Then, when it comes to the implementation of alignment, I agree that we should use "exclusively" classes to implement them. This will leave the implementer totally free to visually design them.
As for the configuration, yes, that's for sure ;)
Scaling should be controlled by the server and by the following topic...
Although the feature itself will not be able to produce several different versions of the same image, let's keep in mind that the server may be willing to do so, once the image is uploaded. Therefore, we must be sure that the API is able to handle such feature.
Also, when it comes to converters, the default implementation must for sure produce scalable, responsive HTML.
"Insert Image" Pane
A discoverability concern...
Although we must certainly support pasting or dropping of URLs or images, we also need an action button at the toolbar for the insertion of images. Such button should activate a panel that allows for:
// PS: I've noticed that some of my comments may be dups of comments of others.
Just a quick response to @fredck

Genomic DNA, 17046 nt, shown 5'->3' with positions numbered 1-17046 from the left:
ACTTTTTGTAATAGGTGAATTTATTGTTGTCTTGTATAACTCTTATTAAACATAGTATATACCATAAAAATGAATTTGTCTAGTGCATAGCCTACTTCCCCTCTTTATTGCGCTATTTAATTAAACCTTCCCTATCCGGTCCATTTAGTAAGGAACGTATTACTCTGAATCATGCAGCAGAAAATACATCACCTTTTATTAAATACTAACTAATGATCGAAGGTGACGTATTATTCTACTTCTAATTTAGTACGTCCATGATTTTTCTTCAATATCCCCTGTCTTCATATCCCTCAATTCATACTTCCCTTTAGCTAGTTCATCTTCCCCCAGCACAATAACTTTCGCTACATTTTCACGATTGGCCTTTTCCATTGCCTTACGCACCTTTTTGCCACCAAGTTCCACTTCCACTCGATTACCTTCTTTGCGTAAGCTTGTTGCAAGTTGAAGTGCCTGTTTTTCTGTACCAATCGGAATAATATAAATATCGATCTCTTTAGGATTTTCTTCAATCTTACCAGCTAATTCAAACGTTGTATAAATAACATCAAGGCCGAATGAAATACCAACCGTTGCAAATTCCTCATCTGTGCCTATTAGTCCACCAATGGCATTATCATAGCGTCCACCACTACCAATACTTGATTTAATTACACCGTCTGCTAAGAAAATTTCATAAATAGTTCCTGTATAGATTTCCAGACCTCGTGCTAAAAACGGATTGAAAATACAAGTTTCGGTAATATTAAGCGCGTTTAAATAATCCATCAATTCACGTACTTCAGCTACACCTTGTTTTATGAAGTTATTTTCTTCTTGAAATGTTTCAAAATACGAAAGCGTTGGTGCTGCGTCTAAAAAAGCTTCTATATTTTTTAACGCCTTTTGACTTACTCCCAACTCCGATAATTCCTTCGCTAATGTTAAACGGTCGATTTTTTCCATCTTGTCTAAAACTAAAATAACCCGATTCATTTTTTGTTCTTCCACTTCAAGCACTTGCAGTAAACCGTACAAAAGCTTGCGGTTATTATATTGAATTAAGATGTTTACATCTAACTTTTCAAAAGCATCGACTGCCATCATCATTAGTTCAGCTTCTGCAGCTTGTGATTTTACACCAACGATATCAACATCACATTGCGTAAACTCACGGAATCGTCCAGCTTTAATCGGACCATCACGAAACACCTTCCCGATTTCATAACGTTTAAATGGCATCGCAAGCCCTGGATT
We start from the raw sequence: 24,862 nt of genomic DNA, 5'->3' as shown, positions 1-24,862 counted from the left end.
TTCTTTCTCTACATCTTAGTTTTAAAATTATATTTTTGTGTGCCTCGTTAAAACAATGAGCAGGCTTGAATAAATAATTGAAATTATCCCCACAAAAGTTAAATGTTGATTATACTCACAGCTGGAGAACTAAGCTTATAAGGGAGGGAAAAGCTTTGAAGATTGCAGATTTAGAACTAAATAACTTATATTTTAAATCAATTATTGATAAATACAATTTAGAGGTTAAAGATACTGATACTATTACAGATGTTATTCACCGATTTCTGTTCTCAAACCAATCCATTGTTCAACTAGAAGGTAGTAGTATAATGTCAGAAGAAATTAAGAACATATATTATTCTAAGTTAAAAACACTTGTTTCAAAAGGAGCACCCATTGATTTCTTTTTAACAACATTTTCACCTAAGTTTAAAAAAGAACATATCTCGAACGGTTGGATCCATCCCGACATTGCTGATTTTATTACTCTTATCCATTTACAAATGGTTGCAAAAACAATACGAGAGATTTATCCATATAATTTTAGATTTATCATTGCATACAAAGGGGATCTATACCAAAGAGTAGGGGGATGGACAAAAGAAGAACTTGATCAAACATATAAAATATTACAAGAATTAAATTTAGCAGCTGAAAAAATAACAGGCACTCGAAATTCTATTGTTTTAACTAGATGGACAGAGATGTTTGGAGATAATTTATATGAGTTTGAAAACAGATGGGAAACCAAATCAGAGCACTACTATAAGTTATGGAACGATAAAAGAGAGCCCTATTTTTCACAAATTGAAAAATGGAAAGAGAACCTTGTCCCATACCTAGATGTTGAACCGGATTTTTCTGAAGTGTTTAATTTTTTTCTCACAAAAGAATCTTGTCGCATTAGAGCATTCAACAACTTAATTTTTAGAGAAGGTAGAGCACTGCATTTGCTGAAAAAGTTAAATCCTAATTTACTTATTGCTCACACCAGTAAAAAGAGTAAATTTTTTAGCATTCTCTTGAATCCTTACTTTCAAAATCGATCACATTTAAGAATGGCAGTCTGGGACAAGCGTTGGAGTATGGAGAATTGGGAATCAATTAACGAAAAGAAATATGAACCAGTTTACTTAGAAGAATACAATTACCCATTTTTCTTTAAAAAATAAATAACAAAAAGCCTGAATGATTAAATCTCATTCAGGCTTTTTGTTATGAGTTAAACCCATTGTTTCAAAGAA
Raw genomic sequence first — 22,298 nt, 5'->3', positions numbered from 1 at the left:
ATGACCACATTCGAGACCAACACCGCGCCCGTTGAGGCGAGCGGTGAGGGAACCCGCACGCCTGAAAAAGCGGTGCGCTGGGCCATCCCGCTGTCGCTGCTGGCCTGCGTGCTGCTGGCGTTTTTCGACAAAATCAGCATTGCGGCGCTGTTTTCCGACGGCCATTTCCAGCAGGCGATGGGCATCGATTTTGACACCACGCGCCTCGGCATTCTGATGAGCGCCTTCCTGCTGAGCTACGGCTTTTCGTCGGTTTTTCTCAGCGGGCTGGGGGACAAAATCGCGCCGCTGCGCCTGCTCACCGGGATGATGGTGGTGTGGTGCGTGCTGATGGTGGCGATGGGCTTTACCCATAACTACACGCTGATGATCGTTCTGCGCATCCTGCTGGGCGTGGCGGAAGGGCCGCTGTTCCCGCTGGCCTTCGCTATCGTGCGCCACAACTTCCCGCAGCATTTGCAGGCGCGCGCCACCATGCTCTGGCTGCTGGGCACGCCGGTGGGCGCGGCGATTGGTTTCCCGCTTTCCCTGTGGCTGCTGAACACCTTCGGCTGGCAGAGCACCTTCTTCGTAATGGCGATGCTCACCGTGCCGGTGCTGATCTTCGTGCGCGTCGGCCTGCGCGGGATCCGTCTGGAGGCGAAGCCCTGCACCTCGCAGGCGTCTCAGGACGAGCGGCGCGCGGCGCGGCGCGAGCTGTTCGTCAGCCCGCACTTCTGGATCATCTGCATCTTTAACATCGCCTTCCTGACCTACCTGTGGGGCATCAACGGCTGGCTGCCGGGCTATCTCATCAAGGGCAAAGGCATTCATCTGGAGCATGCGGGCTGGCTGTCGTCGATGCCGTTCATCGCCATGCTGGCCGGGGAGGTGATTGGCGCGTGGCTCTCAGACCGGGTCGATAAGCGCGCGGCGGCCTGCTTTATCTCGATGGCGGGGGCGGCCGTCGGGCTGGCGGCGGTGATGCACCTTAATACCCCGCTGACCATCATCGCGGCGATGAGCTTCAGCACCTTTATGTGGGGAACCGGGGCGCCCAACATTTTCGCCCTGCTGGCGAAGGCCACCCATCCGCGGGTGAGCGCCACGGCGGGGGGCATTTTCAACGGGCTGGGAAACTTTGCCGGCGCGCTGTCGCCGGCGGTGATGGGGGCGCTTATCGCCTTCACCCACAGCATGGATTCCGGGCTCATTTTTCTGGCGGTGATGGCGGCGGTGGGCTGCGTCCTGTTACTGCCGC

It's not a good idea, really. If we implement it like this, each time the user clicks (selects) an uncaptioned image, the entire editor content will "jump" because the caption editable area became visible. Then, it will jump back again when the user de–selects the image, because the caption collapses when there's nothing there yet. Down, and up, and down, and up...
Well, of course, I'll check this idea live first. Maybe I'm just exaggerating and it's not that annoying. But in pure theory, it doesn't sound like a good plan to me.
By doing so, we'd duplicate the functionality as one could always drop the image directly where they're editing or just paste a URL there. I got your point, though and I must think it through again. Maybe we should educate users instead? Maybe this toolbar button should be more educational than functional?
I don't find it bad. In the moment you click an image, you're focused on it, not on the rest of the page. If it jumps (slightly), it is no big deal. I confirmed it with Medium and I never felt it as a problem. Actually, it is even better like this because there is less risk of losing the caption text.
I don't think it is a problem, as long as the user will be able to successfully complete their tasks. That's the main goal of UX. Having more than one way to achieve so is irrelevant. The problem is not being able to do so.
I've got mixed feelings as well. I noticed that Medium has solved it this way immediately because this was disturbing. You simply don't expect that something like this is going to change. And e.g., if you're at the end of the page, then you cannot avoid a jumping scroll.